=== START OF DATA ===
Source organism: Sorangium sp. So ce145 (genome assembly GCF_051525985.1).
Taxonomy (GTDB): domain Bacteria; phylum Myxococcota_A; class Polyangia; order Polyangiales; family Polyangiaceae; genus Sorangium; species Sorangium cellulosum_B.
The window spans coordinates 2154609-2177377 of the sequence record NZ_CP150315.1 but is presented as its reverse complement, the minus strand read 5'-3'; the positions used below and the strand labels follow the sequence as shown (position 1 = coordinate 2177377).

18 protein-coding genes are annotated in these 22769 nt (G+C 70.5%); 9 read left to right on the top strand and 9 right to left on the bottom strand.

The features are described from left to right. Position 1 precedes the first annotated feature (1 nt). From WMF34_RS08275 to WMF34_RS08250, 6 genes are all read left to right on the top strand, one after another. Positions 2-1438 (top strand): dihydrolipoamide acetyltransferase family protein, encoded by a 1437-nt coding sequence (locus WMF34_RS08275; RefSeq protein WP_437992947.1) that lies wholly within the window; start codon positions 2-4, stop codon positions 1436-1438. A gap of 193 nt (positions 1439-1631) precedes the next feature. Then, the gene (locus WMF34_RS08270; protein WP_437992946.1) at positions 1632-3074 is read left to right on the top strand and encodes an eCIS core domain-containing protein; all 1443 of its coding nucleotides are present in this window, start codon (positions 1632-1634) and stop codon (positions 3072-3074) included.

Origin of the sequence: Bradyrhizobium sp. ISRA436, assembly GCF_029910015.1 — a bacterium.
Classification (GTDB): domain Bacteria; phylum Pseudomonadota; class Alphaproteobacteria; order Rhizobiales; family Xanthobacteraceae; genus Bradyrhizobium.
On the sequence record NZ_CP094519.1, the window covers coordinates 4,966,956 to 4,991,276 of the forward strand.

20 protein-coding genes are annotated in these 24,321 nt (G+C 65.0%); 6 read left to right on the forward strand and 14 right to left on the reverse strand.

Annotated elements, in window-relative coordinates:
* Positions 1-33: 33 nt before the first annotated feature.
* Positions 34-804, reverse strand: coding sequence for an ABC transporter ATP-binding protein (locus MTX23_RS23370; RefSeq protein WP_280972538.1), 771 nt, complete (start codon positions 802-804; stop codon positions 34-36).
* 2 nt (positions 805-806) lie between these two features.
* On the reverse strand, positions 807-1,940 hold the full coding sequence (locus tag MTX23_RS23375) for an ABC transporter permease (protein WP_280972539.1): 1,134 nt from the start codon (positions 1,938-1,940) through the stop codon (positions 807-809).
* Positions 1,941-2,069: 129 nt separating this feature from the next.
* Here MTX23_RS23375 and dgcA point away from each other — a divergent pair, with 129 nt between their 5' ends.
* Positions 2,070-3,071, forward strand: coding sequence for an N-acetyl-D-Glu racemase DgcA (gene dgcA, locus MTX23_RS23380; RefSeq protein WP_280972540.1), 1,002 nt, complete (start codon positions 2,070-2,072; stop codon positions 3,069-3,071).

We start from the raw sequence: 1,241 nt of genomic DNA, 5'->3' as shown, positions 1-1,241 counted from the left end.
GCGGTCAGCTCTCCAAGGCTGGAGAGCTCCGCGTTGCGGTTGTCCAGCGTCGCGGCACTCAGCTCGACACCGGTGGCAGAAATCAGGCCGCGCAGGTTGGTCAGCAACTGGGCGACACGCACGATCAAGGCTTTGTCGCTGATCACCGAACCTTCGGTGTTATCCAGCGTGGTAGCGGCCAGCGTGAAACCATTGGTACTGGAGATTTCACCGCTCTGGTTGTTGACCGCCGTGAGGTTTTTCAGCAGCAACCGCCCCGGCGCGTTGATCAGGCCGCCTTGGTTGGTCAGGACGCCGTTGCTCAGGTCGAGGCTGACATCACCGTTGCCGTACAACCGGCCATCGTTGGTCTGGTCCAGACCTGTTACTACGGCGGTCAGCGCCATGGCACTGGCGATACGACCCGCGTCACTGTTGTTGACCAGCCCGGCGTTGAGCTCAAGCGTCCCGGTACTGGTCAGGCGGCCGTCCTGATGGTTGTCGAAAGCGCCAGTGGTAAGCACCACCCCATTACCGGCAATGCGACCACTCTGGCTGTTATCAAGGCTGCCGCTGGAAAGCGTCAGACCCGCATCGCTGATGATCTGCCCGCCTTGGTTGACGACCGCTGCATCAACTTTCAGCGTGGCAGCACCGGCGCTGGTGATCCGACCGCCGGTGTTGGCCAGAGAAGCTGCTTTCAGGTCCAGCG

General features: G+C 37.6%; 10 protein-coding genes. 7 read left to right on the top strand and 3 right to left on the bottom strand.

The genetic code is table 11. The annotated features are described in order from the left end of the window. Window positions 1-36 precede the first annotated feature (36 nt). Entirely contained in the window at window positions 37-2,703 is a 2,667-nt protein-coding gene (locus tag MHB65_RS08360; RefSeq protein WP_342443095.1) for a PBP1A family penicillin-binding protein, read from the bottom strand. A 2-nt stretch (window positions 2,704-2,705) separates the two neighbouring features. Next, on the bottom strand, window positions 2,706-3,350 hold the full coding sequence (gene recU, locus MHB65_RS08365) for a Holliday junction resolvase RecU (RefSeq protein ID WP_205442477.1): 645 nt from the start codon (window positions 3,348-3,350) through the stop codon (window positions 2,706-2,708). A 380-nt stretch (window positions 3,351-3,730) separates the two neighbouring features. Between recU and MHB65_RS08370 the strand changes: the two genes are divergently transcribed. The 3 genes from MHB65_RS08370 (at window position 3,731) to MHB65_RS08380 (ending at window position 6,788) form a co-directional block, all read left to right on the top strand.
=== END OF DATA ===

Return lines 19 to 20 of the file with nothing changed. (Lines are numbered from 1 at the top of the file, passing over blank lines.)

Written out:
GCGGTCAGCTCTCCAAGGCTGGAGAGCTCCGCGTTGCGGTTGTCCAGCGTCGCGGCACTCAGCTCGACACCGGTGGCAGAAATCAGGCCGCGCAGGTTGGTCAGCAACTGGGCGACACGCACGATCAAGGCTTTGTCGCTGATCACCGAACCTTCGGTGTTATCCAGCGTGGTAGCGGCCAGCGTGAAACCATTGGTACTGGAGATTTCACCGCTCTGGTTGTTGACCGCCGTGAGGTTTTTCAGCAGCAACCGCCCCGGCGCGTTGATCAGGCCGCCTTGGTTGGTCAGGACGCCGTTGCTCAGGTCGAGGCTGACATCACCGTTGCCGTACAACCGGCCATCGTTGGTCTGGTCCAGACCTGTTACTACGGCGGTCAGCGCCATGGCACTGGCGATACGACCCGCGTCACTGTTGTTGACCAGCCCGGCGTTGAGCTCAAGCGTCCCGGTACTGGTCAGGCGGCCGTCCTGATGGTTGTCGAAAGCGCCAGTGGTAAGCACCACCCCATTACCGGCAATGCGACCACTCTGGCTGTTATCAAGGCTGCCGCTGGAAAGCGTCAGACCCGCATCGCTGATGATCTGCCCGCCTTGGTTGACGACCGCTGCATCAACTTTCAGCGTGGCAGCACCGGCGCTGGTGATCCGACCGCCGGTGTTGGCCAGAGAAGCTGCTTTCAGGTCCAGCG

General features: G+C 37.6%; 10 protein-coding genes. 7 read left to right on the top strand and 3 right to left on the bottom strand.